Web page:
Thursday, January 29, 2009

Recover From the Stress of Training and Competition

By Brad Kearns

Competitive athletes must honor the concept of "peak" performance by carefully planning periods throughout the year in which they reduce training to recover and rejuvenate for more intensive training and competitive periods. When I was a professional triathlete, I learned that recovery meant not only physical rest, but also forgetting about the sport at regular intervals. This "amnesia" is necessary at the end of the day, on your regular days off each week or month and during periods of the year (typically winter) when you hang up your tools of the trade and relax, or at least pursue alternate, less structured forms of exercise.

If you are sitting around on your "off" day agonizing over a missed workout, your sore knee, diet indiscretions or you're chatting on the Internet about whether Lance Armstrong is ever going to race the Hawaii Ironman, you are compromising your mental and emotional recovery. Many fitness enthusiasts go so far as to design their social lives around their avocations. While this is cool, it also can create an all-consuming lifestyle in which one can easily get out of balance. I was laughed knowlingly when I read a "Triathlete Magazine" interview in which Greg and Laura Bennett (a married couple who are both Olympic triathletes) said they "make an effort to socialize with people who know nothing about triathlon."

Here are five life balancing tips to help you to recover from the stress of training and competing:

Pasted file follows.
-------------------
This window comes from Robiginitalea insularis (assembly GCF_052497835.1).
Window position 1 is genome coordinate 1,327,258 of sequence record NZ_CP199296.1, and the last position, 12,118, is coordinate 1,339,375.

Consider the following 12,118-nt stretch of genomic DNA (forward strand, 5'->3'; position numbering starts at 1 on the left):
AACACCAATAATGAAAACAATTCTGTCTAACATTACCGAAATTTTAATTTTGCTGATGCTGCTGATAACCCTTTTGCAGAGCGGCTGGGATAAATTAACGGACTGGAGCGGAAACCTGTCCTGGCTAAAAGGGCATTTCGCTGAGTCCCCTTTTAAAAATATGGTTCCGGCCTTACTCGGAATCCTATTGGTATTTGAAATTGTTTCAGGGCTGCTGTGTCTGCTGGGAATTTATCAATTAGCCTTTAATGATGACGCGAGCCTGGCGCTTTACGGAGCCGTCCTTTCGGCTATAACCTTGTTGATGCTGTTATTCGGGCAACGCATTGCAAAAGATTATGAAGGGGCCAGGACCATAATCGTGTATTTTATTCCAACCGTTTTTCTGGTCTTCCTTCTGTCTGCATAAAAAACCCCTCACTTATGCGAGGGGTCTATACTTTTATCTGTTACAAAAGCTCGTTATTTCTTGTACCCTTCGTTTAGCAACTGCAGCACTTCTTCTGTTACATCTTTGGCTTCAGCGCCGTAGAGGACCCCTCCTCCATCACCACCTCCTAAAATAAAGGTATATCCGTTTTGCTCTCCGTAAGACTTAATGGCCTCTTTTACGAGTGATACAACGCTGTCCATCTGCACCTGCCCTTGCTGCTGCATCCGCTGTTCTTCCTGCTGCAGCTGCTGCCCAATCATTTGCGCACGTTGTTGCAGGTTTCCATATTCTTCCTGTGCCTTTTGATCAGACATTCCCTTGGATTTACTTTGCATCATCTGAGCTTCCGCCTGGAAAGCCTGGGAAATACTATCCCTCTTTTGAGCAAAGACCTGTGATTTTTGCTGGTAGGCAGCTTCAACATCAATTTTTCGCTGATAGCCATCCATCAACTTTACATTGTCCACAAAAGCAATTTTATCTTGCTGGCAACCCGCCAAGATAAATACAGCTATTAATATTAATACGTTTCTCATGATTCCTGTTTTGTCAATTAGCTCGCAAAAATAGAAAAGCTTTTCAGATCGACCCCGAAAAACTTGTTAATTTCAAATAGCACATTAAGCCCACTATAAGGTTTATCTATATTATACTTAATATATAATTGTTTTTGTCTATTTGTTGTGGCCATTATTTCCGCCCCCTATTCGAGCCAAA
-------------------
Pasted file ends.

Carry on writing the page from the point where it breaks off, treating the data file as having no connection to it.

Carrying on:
1. Pursue Non-Athletic Hobbies: Read, watch movies, paint, garden, landscape, golf (no offense, Tiger, you know what I'm getting at...) or do anything else that stimulates a different element of your personality as long as it doesn't involve your sport. Cross-country skiing is often mentioned as great "cross training" for endurance athletes, but it might be more productive and nurturing to your athletic career to buy a downhill ticket, shred some slopes, chat on the lift, chow down in the chalet at lunch and Jacuzzi at night without feeling like you have to "squeeze in a workout" to get your heart beating into the aerobic zone every day.

2. Make Time Off Really Off: Unplug physically and mentally by committing to a departure from "routine" training behavior. Enjoy foods that you normally might avoid, stay up late and watch a movie without doing any stretches. Sleep in, wear clothes that don't mention endurance events and steer conversation away from athletics at social gatherings. Finally, make a conscious effort to relax into your alternative behavior by challenging and reframing feelings of guilt or anxiety you may experience when you're not training.

3. Address Weaknesses: Away from the training grind and compelling goals of the racing season, take time to reflect upon your physical and mental shortcomings. Physically, this might involve seeing a professional at a physical therapy clinic to develop a routine that addresses anatomical weaknesses. I know a competitive runner who was beset by injuries. She purchased a book called "Pain Free" and developed a stretching and strengthening routine to manage or eliminate her injuries quickly.

4. Challenge Self-Limiting Beliefs: Physical weaknesses are one thing, but many athletes suffer more from attitude and belief flaws that translate into poor performances. For example, as a runner turned triathlete, I developed a self-limiting belief about my ability to compete against experienced swimmers in the aquatic phase of the event. After repeated whuppings on the race course, I became intimidated and passive in the water, and my performances suffered accordingly. After enough complaining and self-pity stories at the finish line, I decided to change my attitude. I made swimming a training priority and relished the challenge of improving my worst event. On the starting line, I pretended I was there only for a swim race, and devoted 100% effort and focus on that event without worrying about what came next. My performances improved dramatically.

When you realize that athletic success goes far beyond the single dimension of "hard work" and can devote energy to these peripheral elements of peak performance, you are on the path to reaching your true athletic potential.

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